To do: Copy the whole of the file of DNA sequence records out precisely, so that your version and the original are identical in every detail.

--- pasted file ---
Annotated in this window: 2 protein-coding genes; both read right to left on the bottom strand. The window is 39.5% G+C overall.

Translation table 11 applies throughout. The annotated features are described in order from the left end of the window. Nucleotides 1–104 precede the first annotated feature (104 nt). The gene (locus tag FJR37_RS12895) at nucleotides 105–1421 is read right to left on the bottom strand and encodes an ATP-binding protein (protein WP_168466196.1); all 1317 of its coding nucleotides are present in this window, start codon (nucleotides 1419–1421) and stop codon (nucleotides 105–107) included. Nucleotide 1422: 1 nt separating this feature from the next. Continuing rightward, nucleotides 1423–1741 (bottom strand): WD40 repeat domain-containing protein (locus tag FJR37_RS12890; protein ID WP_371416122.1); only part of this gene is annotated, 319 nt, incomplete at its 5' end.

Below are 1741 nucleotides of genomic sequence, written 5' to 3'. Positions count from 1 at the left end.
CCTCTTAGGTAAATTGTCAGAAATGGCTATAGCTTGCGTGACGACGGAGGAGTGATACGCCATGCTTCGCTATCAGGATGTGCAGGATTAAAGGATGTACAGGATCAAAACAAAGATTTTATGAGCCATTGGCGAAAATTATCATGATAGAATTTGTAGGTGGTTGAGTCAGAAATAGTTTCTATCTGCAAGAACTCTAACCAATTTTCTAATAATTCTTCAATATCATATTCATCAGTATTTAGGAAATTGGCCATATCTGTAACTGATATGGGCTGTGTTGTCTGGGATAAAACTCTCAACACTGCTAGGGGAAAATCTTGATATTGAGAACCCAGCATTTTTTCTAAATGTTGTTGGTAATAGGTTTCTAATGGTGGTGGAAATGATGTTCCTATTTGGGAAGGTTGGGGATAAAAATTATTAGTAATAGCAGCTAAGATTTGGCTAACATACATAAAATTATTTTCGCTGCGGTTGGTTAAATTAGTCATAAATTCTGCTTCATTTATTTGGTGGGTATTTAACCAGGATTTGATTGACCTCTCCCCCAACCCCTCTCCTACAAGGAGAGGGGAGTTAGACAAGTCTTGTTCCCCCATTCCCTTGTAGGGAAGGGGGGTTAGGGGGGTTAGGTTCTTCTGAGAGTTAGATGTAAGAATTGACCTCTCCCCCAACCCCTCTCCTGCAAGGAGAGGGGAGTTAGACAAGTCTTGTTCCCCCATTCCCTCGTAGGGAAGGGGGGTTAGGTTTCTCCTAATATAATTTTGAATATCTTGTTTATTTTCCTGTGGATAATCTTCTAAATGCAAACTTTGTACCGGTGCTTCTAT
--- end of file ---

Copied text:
Annotated in this window: 2 protein-coding genes; both read right to left on the bottom strand. The window is 39.5% G+C overall.

Translation table 11 applies throughout. The annotated features are described in order from the left end of the window. Nucleotides 1–104 precede the first annotated feature (104 nt). The gene (locus tag FJR37_RS12895) at nucleotides 105–1421 is read right to left on the bottom strand and encodes an ATP-binding protein (protein WP_168466196.1); all 1317 of its coding nucleotides are present in this window, start codon (nucleotides 1419–1421) and stop codon (nucleotides 105–107) included. Nucleotide 1422: 1 nt separating this feature from the next. Continuing rightward, nucleotides 1423–1741 (bottom strand): WD40 repeat domain-containing protein (locus tag FJR37_RS12890; protein ID WP_371416122.1); only part of this gene is annotated, 319 nt, incomplete at its 5' end.

Below are 1741 nucleotides of genomic sequence, written 5' to 3'. Positions count from 1 at the left end.
CCTCTTAGGTAAATTGTCAGAAATGGCTATAGCTTGCGTGACGACGGAGGAGTGATACGCCATGCTTCGCTATCAGGATGTGCAGGATTAAAGGATGTACAGGATCAAAACAAAGATTTTATGAGCCATTGGCGAAAATTATCATGATAGAATTTGTAGGTGGTTGAGTCAGAAATAGTTTCTATCTGCAAGAACTCTAACCAATTTTCTAATAATTCTTCAATATCATATTCATCAGTATTTAGGAAATTGGCCATATCTGTAACTGATATGGGCTGTGTTGTCTGGGATAAAACTCTCAACACTGCTAGGGGAAAATCTTGATATTGAGAACCCAGCATTTTTTCTAAATGTTGTTGGTAATAGGTTTCTAATGGTGGTGGAAATGATGTTCCTATTTGGGAAGGTTGGGGATAAAAATTATTAGTAATAGCAGCTAAGATTTGGCTAACATACATAAAATTATTTTCGCTGCGGTTGGTTAAATTAGTCATAAATTCTGCTTCATTTATTTGGTGGGTATTTAACCAGGATTTGATTGACCTCTCCCCCAACCCCTCTCCTACAAGGAGAGGGGAGTTAGACAAGTCTTGTTCCCCCATTCCCTTGTAGGGAAGGGGGGTTAGGGGGGTTAGGTTCTTCTGAGAGTTAGATGTAAGAATTGACCTCTCCCCCAACCCCTCTCCTGCAAGGAGAGGGGAGTTAGACAAGTCTTGTTCCCCCATTCCCTCGTAGGGAAGGGGGGTTAGGTTTCTCCTAATATAATTTTGAATATCTTGTTTATTTTCCTGTGGATAATCTTCTAAATGCAAACTTTGTACCGGTGCTTCTAT